New York State no longer requires experienced nurse practitioners to practice pursuant to a written practice agreement with a physician.
The Nurse Practitioners Modernization Act (the Act) and revisions to New York State Department of Education (NYSED) licensing regulations took effect as of January 1, 2015. Nurse practitioners who have more than 3,600 hours of experience may now opt to maintain “collaborative relationships” with one or more licensed physicians qualified to collaborate in the specialty involved. Alternatively, experienced nurse practitioners may maintain a collaborative relationship with a facility licensed under Article 28 of the Public Health Law that provides services through licensed physicians who are qualified to collaborate in the specialty involved and have privileges at the facility.
Prior to January 1, 2015, New York law required all nurse practitioners to execute a formal, written practice agreement with a collaborating physician and practice in accordance with written practice protocols appropriate for the nurse practitioner’s specialty area. The written practice agreement had to include explicit provisions for the resolution of any disagreement with the collaborating physician regarding a matter of diagnosis or treatment. Nurse practitioners had to keep a copy of the written practice agreement at their practice location and produce it upon request of the NYSED. The law also required the collaborating physician to review the nurse practitioner’s patient records at least every three months. Nurse practitioners who have fewer than 3,600 hours of experience and those who simply choose to continue practicing pursuant to a written agreement must continue to meet these requirements.
Experienced nurse practitioners who opt to forego the written practice agreement are now required under the Act to communicate with a qualified physician as needed to provide comprehensive patient care or to make referrals. The communication requirement replaces the written practice protocols, which are not required in the absence of a written agreement. In the event of a disagreement between the nurse practitioner and his/her collaborating physician regarding a matter of diagnosis or treatment, the new law provides that the collaborating physician’s clinical opinion prevails. Quarterly chart reviews are not required.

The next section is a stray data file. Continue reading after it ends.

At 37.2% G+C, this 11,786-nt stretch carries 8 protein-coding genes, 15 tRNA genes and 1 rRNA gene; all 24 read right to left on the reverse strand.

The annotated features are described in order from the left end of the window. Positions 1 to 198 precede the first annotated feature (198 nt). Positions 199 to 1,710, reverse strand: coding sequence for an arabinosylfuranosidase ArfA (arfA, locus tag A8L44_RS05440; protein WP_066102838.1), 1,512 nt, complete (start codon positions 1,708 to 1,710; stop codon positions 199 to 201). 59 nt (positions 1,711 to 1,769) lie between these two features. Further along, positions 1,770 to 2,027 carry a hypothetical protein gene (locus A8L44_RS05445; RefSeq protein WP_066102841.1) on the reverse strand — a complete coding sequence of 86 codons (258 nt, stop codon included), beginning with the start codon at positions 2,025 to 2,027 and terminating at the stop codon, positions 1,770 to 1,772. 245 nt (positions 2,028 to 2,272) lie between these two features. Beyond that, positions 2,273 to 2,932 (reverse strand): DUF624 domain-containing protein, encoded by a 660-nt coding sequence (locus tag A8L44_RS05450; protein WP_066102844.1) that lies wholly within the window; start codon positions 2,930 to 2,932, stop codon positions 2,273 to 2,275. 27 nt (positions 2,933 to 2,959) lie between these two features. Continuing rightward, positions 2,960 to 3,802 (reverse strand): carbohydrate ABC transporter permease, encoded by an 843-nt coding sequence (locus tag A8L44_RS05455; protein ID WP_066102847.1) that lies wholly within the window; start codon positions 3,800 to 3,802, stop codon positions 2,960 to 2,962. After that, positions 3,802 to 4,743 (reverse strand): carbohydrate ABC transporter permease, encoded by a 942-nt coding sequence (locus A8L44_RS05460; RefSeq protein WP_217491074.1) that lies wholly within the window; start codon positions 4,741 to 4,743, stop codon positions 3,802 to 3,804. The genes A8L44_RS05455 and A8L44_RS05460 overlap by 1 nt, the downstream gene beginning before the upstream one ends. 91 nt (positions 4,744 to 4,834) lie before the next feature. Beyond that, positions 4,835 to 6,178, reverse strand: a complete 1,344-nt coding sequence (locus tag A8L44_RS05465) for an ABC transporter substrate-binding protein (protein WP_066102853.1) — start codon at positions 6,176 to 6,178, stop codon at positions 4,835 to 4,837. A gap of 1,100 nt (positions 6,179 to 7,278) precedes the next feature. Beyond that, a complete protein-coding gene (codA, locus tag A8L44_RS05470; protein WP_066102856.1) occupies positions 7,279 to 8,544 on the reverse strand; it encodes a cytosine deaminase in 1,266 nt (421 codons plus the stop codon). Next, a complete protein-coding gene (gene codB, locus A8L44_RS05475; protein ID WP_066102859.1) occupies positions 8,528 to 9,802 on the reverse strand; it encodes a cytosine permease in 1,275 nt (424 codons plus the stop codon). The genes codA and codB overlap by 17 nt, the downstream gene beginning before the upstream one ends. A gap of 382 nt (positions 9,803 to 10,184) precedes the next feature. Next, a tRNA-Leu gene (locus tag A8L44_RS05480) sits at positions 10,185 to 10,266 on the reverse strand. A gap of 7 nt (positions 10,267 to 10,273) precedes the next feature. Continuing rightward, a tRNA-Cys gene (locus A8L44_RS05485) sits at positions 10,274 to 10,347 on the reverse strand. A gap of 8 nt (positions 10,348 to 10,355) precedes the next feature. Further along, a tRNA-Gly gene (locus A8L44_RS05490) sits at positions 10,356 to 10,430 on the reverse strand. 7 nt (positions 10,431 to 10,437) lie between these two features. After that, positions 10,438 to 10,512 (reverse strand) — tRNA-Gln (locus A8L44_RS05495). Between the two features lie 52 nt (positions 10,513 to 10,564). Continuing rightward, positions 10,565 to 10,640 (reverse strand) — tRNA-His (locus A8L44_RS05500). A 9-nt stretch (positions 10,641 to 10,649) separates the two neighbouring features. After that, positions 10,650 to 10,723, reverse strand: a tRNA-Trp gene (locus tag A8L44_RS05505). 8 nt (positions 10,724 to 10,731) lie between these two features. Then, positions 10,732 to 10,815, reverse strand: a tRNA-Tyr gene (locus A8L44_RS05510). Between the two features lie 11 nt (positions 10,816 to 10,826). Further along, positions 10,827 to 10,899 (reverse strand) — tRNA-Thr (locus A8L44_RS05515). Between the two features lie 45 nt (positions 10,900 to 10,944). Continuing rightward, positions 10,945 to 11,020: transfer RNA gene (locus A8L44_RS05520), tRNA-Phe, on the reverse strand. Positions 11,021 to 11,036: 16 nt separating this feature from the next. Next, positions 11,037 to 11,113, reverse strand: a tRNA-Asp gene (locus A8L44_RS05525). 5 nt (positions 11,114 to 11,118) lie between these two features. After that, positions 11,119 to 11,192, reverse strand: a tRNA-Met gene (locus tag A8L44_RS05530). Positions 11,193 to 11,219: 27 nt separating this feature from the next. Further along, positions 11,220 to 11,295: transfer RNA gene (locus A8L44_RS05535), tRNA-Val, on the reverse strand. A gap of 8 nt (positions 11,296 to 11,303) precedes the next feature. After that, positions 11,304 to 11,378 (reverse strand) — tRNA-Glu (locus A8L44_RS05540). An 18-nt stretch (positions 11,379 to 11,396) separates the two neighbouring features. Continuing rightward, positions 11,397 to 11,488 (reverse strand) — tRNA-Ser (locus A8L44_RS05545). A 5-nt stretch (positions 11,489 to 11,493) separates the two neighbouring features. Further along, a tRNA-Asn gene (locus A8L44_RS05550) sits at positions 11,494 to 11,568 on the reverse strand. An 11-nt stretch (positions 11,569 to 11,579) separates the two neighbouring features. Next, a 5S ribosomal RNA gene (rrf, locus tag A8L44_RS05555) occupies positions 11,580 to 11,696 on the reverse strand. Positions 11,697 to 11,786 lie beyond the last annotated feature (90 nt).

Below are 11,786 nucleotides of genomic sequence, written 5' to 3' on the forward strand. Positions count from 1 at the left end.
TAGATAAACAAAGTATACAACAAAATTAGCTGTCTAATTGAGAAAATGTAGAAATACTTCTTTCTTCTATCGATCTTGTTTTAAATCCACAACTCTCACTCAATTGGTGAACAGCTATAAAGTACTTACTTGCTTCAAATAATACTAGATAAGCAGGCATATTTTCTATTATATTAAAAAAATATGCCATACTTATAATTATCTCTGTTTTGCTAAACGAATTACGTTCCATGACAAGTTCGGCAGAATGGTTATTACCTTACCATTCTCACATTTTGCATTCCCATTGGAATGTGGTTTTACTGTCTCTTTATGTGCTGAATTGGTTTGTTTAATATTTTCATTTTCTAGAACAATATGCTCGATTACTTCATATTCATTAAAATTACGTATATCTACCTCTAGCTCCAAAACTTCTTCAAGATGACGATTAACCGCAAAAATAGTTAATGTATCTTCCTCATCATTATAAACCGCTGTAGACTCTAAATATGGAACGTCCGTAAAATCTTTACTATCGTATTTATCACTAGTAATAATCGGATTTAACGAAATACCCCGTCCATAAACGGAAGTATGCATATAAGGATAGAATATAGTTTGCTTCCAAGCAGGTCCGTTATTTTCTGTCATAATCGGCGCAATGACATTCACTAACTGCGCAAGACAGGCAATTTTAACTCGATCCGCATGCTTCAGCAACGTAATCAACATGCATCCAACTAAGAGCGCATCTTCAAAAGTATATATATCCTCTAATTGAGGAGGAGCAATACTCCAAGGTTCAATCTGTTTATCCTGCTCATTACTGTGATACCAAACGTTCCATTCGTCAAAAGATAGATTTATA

A nurse practitioner who chooses to practice without a written practice agreement must complete a Collaborative Relationships Attestation Form, maintain it at his/her practice location(s) and provide it to the NYSED upon request. He/she must also maintain separate documentation of his/her collaborative relationship(s) and produce it upon the NYSED’s request.
Any of the following would be acceptable evidence of a collaborative relationship: (a) an agreement with a hospital or physician practice pursuant to which the nurse practitioner may transfer or refer patients for care; (b) written communications or records of consultations and communications for referral; (c) documentation of employment relationships with a physician practice or a hospital, hospice program, licensed home care services agency or licensed mental health care facility with a physician medical director; or (d) documentation of a contractual relationship with a physician, physician practice, or a hospital, pursuant to which the nurse practitioner provides professional services.
The Nurse Practitioners Modernization Act is scheduled to expire in 2021.
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